OLYMPUS DIGITAL CAMERAWe did it! We are back from our biggest offshore sailing and diving trip. We sailed 220 miles south of Cabo San Lucas, Mexico to the Revillagigedos, a volcanic group of islands in the middle of the Pacific Ocean. We spent 18 days at Isla San Benedicto and went scuba diving with giant pacific manta rays and also sharks.

I feel deeply satisfied we pulled off this advanced dream trip. I also feel filled to the brim with love for my husband, who gave me so much support during this journey. It was difficult at times. Sometimes I didn’t handle stress very well. The sharks frightened me at first. Sharing close quarters with family for three weeks was sometimes tense. I was shaken by a couple close calls where I felt our safety was at risk. But through it all, Brian loved me, encouraged me and helped me enjoy this amazing trip. Our relationship was strengthened by this experience, which I think is a good sign for our plans to cross the Pacific Ocean next spring to the Marquesas.

Brian and I will also forever love the giant manta rays which thrive at Isla San Benedicto. We swooned over these creatures so much we made up songs about them. You really do lose your mind a little being at remote islands for so long. We would take Christmas carols about “Santa” and make up a “Manta” version. “Manta, baby…”, “Here comes manta clause…”, etc. I’ll never forget the special times diving with the manta rays and how they would swoop gracefully around us, eyeing us curiously and coming close.

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OLYMPUS DIGITAL CAMERAFew private boats venture to these islands. During our stay at Isla Benedicto we only saw two other private boats. We saw about a half dozen large liveaboard dive boats, and this is said to be one of the top ten diving sites in the world. It was absolutely amazing and I can’t wait to go back.

What an intense trip. My comfort limits were stretched in all directions. I watched Magic ride bigger waves than ever before and went scuba diving with aggressive sharks for the first time. We lived on the boat for three weeks with Brian’s mom Sue, and her husband, Tim. We never went ashore on the island, so for the entire 22 day trip our feet never touched land.

It was the most rewarding trip ever.

OLYMPUS DIGITAL CAMERAWe left Cabo full of Costco provisions and headed south during the tail end of a wind event. We hoped to have about 10-15 knots for sailing. The wind had been stronger during the previous days, so we got to ride some pretty big waves in the Pacific on the way south to the islands. Our catamaran coasted comfortably and only a couple items flew off the shelves.

A small warbler visited Magic to rest and get a drink of water on the way to the islands. She was very friendly, hopped on our legs as if we were a piece of furniture and explored both hulls of the boat. She certainly made herself at home, then mysteriously disappeared sometime after the sun went down.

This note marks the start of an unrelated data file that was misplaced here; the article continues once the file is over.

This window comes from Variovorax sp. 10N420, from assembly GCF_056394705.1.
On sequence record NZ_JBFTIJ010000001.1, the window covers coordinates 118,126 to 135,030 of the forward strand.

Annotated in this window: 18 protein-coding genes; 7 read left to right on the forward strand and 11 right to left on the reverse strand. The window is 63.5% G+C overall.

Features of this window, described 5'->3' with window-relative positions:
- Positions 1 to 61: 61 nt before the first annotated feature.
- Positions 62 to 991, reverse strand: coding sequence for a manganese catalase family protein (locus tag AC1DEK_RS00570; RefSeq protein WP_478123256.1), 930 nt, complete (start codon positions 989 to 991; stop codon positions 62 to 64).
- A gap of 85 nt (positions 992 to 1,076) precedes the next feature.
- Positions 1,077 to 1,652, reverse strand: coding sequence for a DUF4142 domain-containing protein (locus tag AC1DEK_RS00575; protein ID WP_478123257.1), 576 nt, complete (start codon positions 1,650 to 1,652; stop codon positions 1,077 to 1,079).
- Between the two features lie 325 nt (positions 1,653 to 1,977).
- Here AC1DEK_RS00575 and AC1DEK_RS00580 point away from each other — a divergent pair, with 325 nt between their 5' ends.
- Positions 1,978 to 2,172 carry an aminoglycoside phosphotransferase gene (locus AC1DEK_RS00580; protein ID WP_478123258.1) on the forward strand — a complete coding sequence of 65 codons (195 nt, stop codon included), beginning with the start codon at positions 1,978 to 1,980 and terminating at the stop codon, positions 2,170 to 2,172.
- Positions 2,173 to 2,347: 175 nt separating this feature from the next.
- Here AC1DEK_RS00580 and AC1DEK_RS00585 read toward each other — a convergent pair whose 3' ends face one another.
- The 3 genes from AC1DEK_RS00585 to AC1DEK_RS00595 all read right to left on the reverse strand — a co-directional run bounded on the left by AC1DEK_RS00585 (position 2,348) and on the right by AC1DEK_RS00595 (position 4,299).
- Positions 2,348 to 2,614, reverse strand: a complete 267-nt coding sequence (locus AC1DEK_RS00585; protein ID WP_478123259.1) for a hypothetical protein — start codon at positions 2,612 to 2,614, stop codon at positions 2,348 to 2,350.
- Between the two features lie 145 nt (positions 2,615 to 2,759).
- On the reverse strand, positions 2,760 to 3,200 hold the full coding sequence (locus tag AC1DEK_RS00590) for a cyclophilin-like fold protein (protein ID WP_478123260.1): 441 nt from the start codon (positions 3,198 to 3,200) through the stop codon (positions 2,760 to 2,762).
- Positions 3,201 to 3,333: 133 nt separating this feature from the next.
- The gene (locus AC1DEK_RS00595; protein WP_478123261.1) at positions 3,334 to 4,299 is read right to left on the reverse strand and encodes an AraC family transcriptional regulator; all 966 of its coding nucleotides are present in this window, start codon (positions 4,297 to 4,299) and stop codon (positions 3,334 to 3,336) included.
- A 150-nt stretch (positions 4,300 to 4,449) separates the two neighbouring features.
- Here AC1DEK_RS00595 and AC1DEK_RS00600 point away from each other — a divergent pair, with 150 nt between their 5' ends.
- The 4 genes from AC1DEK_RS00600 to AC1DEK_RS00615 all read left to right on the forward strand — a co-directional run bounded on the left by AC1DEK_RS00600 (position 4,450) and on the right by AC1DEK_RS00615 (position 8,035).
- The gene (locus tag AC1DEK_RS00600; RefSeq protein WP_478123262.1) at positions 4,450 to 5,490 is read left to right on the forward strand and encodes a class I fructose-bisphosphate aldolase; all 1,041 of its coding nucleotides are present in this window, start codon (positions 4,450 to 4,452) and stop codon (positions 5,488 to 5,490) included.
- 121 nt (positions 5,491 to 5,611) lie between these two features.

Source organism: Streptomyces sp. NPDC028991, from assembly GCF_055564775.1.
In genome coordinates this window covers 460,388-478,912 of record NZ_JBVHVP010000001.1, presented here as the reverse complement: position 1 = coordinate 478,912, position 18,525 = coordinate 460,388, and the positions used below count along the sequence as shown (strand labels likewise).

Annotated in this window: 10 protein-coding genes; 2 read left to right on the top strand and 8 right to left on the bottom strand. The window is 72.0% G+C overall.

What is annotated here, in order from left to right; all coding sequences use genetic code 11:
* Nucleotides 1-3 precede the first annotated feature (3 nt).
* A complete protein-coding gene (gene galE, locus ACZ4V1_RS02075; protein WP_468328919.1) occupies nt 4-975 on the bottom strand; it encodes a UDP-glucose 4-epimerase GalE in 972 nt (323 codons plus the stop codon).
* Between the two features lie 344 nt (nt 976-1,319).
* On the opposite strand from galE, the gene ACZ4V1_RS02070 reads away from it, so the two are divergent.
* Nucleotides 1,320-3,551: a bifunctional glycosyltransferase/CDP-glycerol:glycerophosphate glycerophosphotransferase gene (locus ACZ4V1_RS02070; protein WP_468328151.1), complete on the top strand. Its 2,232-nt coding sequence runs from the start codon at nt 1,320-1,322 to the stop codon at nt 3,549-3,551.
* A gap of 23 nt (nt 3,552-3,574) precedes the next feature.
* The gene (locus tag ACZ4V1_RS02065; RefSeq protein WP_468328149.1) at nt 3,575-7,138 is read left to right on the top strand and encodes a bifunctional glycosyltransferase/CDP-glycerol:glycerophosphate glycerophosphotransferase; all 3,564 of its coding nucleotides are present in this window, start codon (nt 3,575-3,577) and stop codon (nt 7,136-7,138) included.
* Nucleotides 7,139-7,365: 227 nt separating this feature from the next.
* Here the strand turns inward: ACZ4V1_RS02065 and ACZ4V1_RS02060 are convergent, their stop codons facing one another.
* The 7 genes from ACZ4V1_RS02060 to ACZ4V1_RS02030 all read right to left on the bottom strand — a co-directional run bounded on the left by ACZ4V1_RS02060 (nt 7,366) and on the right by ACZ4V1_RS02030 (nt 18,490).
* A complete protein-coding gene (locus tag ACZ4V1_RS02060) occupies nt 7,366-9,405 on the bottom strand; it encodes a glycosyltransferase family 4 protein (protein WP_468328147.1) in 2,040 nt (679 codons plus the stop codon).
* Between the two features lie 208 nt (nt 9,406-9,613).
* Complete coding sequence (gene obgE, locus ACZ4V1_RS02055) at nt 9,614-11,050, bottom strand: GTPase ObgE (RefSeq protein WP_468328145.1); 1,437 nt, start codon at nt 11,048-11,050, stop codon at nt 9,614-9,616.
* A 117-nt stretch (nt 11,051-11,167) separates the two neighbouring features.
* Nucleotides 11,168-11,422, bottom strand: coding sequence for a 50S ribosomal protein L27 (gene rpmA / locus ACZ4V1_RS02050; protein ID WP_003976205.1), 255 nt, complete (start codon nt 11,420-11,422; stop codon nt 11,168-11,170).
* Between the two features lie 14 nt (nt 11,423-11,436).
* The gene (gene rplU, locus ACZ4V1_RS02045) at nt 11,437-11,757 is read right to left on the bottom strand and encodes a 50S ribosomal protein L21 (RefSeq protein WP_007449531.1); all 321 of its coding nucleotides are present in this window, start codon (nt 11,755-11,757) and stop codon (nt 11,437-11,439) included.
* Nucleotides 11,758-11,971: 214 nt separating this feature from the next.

OLYMPUS DIGITAL CAMERAAfter a two day passage we arrived at the beautifully stark volcanic island. Tall cliffs made of jumbled gray and brown rocks formed the north side. There was no sand in sight. Pale green vegetation blanketed the steep upper slopes of the island, which is an active volcano. Its last eruption was 50 years ago, and we regularly found little bits of pumice floating in the water nearby.

We planned to anchor in a cove at the south end of the island, and thankfully there was a tiny, grey sand beach there and good holding for Magic. The beautifully curved volcanic cone rose steeply behind Magic and became a glorious backdrop during sunrise and sunset when pale pink light would paint its rippled slopes. Dark brown fingers of igneous rock reached out from the base of the cone at the south end of the anchorage. This was the wildest and most beautiful place we had ever taken our boat.

IMG_0428 (Large)The next morning a huge Pacific Manta Ray glided by close to Magic to welcome us to the island. I impulsively jumped in the warm water with my snorkel and mask to meet this wonderful creature I’ve heard so much about. Indeed, the black and white ray was friendly and curious. It made a close pass and my heart somersaulted. It flapped beautifully in the water right past me and kept on going.

Once the manta was gone I looked around and saw a six foot long shark right below me, way too close to my bare feet and I was really not ok with that. I swam about 20 feet back to Magic, swiftly but trying not to splash, my body pulsing with adrenaline.